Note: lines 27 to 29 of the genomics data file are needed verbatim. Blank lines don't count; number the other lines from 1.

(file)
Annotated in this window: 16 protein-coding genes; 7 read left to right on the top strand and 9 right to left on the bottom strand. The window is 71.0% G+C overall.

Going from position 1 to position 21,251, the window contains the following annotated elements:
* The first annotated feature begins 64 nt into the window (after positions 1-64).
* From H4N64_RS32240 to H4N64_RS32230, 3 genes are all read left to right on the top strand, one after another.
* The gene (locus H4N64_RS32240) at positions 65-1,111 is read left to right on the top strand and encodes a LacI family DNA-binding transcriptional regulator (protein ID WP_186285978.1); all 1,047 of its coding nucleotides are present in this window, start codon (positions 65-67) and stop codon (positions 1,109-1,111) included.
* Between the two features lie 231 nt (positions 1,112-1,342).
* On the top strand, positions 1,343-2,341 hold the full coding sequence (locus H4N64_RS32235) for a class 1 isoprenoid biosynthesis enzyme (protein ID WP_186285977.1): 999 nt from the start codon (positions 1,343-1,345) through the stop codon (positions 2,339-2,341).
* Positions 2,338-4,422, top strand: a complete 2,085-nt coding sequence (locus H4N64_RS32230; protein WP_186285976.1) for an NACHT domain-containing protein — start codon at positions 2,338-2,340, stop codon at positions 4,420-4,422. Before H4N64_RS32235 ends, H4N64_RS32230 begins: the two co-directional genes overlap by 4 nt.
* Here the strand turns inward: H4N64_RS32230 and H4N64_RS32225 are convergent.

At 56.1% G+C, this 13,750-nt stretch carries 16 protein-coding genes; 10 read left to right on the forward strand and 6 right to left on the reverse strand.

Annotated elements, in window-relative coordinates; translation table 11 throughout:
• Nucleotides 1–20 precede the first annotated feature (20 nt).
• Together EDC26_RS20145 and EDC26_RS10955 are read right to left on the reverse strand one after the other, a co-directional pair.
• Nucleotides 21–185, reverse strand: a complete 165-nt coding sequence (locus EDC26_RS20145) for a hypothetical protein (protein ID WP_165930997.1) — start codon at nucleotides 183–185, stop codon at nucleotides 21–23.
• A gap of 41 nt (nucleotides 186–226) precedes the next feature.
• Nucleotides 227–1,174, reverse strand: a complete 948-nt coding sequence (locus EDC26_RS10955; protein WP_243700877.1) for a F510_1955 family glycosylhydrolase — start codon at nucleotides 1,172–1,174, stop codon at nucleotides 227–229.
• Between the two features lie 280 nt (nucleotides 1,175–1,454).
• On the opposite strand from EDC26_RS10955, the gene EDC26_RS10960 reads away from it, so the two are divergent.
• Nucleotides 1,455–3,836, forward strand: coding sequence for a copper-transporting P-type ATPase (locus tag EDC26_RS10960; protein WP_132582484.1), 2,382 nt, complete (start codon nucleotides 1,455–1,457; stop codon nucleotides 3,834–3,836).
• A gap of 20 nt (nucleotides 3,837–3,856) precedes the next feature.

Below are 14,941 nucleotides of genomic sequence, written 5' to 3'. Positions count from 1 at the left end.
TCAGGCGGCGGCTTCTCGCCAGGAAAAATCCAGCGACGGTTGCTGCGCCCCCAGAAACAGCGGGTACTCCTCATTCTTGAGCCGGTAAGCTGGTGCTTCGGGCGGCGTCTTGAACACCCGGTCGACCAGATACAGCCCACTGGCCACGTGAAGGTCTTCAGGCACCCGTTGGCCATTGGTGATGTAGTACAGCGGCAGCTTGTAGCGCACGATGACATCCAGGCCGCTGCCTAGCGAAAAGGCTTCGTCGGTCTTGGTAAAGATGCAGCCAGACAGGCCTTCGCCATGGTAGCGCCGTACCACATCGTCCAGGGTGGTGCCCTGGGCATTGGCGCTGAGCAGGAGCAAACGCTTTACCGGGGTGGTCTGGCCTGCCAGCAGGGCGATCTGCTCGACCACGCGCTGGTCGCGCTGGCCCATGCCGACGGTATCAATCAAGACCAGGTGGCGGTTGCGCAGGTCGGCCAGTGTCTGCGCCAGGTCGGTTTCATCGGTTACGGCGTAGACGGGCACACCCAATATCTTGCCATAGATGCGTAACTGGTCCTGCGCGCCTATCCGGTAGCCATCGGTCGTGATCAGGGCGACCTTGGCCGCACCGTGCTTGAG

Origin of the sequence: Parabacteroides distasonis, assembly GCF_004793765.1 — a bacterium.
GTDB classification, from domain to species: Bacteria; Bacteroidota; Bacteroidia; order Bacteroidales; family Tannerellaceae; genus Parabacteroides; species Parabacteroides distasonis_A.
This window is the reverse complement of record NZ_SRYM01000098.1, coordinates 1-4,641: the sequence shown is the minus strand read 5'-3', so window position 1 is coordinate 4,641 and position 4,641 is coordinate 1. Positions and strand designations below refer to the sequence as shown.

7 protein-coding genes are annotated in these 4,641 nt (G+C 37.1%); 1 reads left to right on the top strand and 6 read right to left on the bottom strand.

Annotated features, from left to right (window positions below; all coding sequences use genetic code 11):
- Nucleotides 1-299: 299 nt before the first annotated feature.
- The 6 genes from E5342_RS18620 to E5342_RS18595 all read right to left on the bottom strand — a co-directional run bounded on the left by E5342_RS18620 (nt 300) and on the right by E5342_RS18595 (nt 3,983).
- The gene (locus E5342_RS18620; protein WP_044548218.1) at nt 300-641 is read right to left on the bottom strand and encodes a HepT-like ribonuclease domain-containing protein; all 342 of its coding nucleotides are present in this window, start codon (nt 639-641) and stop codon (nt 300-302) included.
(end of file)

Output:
Annotated features, from left to right (window positions below; all coding sequences use genetic code 11):
- Nucleotides 1-299: 299 nt before the first annotated feature.
- The 6 genes from E5342_RS18620 to E5342_RS18595 all read right to left on the bottom strand — a co-directional run bounded on the left by E5342_RS18620 (nt 300) and on the right by E5342_RS18595 (nt 3,983).